Sunday, September 14, 2008

Safe travels (My Sacred Life, Sunday)

You know, as many times as I get in the car and go somewhere, it becomes almost automatic to think I will reach my destination with no problem. When I get in the car with my delightful wife and two sometimes-delightful dachshunds and a back end of our van packed to the gills (did I mention we have an aquatically talented van?) and plan to cover more than 1300 miles in two days, I don't suffer from the same assumption of it being completely non-eventful.

We make this trip now once a year (round-trip, of course--we'll begin the homeward-bound leg nine days from now), and it is by far our longest road trip. More typical for us is a three-hour meander through the Rockies which begins and ends at home, including a stop or two at our favorite places.

In recognition, gratitude, and relief for our safe travels so far this time, here's a bit about the trip east from Denver to Ludington, Michigan.

This time, we had fewer unplanned adventures than last year. In fact, the closest we came to having an adventure was when the dogs escaped from the hotel room as I was making trips to the car to load up after we spent the night between Driving Day 1 and Driving Day 2. Fortunately, they did not make a major break for it, only startling the hotel employee working in the laundry room just down the hall from us.

This was at a Super 8 hotel in Atlantic, Iowa (no, there are no ocean views from any of the rooms). It was stunning to us the difference in experience this year over last, when we stayed at a hotel--a Day's Inn--which was right off the highway at the same exit (Atlantic is seven miles from the highway). The hotels offered very similar amenities including better-than-average continental breakfast and free Wi-Fi access.

The feeling we had at this year's stop was much different, though--it felt like the people cared and made the extra effort to make things pleasant. We also noticed that the cleaning staff, including the nice lady folding sheets who was surprised to find two very short four-legged volunteers in her midst, were all special-needs adults. In fact, the hotel had a small award framed and hung on the wall of the breakfast room which noted their kindness in intentionally seeking these folks out and offering employment.

Suffice it to say that we felt like we were only in the way last year; nothing but an inconvenience.

You can guess that, should we decide on that spot as our mid-trip break in the future, we will drive the extra 7 miles off the highway to reach our new favorite budget hotel.

Here is a photographic panorama of the view from the hotel parking lot. This is looking north from Atlantic.

This is Julia with two seemingly reformed dogs, now determined to behave themselves every last mile of the remaining portion of the trip.

You can tell that I must be traveling at close to the sound barrier in this shot, given the fact that my hair is flying back even though all the windows are closed in the vehicle. That's fast!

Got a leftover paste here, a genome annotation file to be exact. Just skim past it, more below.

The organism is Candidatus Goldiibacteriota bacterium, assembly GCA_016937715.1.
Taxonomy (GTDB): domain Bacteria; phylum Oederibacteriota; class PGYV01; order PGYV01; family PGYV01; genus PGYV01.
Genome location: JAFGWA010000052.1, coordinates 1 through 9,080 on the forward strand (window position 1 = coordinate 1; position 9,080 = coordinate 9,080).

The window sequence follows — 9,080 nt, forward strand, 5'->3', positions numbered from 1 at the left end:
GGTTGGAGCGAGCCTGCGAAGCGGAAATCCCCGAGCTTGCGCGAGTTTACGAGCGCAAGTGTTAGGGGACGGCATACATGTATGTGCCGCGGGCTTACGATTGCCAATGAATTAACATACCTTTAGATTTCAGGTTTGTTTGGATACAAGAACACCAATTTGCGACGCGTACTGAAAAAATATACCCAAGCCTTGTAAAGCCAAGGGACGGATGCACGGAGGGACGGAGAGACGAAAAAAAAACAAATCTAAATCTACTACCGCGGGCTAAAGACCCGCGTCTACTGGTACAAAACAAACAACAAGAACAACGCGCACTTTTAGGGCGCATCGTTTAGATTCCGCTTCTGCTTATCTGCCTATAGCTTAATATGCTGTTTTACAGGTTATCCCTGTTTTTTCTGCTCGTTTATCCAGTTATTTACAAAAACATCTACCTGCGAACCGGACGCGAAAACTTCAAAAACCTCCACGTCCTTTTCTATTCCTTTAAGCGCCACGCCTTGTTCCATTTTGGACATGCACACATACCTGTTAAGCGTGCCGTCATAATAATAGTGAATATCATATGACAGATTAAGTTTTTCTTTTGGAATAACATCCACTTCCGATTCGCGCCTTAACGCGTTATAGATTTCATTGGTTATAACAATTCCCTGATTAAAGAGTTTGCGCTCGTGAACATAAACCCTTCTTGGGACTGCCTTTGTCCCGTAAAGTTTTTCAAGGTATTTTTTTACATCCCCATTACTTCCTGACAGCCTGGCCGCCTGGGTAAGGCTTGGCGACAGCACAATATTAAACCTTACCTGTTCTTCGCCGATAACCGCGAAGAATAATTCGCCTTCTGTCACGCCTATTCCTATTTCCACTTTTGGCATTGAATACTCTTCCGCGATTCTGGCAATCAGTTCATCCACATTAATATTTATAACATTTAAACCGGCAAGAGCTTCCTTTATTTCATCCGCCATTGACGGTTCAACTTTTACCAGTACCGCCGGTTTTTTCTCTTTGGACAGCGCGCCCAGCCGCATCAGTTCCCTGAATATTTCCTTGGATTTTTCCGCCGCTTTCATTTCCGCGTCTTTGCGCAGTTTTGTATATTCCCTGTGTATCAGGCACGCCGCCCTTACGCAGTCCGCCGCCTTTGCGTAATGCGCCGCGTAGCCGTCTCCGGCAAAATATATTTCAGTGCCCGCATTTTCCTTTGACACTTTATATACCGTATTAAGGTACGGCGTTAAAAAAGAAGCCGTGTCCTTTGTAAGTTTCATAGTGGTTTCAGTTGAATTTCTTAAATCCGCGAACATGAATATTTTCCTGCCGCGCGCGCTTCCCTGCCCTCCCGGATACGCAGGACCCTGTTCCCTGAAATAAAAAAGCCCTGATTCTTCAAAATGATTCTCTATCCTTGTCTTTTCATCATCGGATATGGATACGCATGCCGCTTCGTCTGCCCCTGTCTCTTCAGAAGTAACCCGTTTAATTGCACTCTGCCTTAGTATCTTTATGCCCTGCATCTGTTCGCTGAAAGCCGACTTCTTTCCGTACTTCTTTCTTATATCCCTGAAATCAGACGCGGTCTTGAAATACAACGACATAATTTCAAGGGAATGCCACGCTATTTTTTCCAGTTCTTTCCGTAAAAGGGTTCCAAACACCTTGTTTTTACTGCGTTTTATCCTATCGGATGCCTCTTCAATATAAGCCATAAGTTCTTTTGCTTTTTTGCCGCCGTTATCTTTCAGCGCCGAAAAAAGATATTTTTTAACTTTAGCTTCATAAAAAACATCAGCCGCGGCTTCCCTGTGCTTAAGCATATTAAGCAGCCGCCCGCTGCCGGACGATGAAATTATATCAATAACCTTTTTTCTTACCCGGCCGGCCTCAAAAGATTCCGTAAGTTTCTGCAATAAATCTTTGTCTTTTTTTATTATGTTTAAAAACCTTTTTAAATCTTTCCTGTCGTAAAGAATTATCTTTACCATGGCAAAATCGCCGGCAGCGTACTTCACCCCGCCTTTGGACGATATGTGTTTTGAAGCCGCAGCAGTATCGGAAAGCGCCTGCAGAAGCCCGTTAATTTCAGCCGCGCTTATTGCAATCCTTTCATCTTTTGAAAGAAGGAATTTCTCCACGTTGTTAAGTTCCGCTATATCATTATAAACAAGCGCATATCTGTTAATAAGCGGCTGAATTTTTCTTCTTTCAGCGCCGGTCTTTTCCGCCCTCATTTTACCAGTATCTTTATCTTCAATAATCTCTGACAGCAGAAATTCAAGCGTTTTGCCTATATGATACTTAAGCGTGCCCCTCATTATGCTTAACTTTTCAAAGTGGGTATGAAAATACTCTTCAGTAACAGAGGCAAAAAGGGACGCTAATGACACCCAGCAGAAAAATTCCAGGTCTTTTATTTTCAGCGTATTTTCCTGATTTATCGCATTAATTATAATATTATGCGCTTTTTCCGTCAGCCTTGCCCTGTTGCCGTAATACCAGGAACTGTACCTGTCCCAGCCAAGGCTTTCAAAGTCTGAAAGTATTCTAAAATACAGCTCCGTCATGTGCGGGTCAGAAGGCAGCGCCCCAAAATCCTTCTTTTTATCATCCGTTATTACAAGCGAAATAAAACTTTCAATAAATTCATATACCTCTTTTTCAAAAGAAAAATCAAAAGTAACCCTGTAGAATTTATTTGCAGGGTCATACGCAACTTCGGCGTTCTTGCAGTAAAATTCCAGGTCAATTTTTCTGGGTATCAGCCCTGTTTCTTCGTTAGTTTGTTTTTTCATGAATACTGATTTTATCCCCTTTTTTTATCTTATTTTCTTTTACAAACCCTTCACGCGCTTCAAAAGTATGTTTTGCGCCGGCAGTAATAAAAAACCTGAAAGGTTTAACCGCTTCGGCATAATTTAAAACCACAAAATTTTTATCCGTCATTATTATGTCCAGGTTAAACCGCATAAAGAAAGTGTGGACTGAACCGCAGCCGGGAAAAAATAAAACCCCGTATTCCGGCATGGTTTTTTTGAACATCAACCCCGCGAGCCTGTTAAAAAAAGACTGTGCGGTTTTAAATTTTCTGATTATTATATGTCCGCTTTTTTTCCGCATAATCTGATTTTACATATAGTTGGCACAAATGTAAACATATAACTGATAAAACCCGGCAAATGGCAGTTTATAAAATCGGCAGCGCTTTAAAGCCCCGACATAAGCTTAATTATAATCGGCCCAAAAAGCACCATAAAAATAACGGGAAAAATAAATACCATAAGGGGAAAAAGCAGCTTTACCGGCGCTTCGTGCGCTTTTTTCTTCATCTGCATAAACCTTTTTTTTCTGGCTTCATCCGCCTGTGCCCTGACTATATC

We rolled into Ludington shortly before 10 pm, both of us quite ready for a nice soft bed and a late wake-up call. Instead, we visited with Julia's sister and her husband, and with Bob (her father). The cottage is roughly a quarter of a mile from the parking lot, so every cottage has a big cart or wagon or some conveyance to make getting the luggage from car to cottage less of a chore.

I did the deed to get what we had to have for the night, intending to get the rest in the morning, and we finally called it a night close to midnight.

In the days since, we have bid adieu to Julia's dad and brother-in-law, and we have recovered from the road trip.

We have both had moments when we have marveled at how well the trip went this year, even though we are debating turning it into a three-day one next year. We're apparently getting older, at least that's the popular theory, and don't stand up to 10-hour days on the road as well as we did ten years ago.

That's a discussion we will have when we get close to the time to decide. For now, we are simply as grateful as we can be to know that the cottage is ours for the remainder of our vacation, the weather is supposed to turn magical beginning tomorrow (lots of gray so far, and nothing wrong with that--though the balancing sunshine will be welcome).

For those of you who travel or wish others well on their way, I can assure you that "Safe travels!" is a phrase and state of mind we fully embrace. Keep us in mind a week from Tuesday when we turn the mighty Odyssey around and head west for the two-day trip home.


Anonymous said...

Rick, so glad your trip was safe and the dachshunds didn't get too far.

Rick Hamrick said...

Thanks, Kelly.

Hope to read about your Algonquin Park vacation soon over at your place!

Julie said...

I wonder how much you have to pay for those ocean view rooms. Probably ALOT.

Rick Hamrick said...

Julie--if I were more ambitious this morning, I would calculate exactly how high above the earth's surface over Atlantic, Iowa one would have to be in order to have a line-of-sight view of the ocean, having compensated for the curvature of the planet between Iowa and the coast. Just guessing, I'd say about Space Shuttle-in-orbit high, but that's just a guess.

So, you are quite correct that it would be expensive! Like, the entire domestic product of a small country expensive.

And the sad part is, if the weather didn't cooperate, you still might not see the ocean! [grinning]

Olivia said...

Yes, I will keep you four in mind as you are traveling back. Safe, safe travels :) xoxo, O

Rick Hamrick said...

Thanks, Olivia!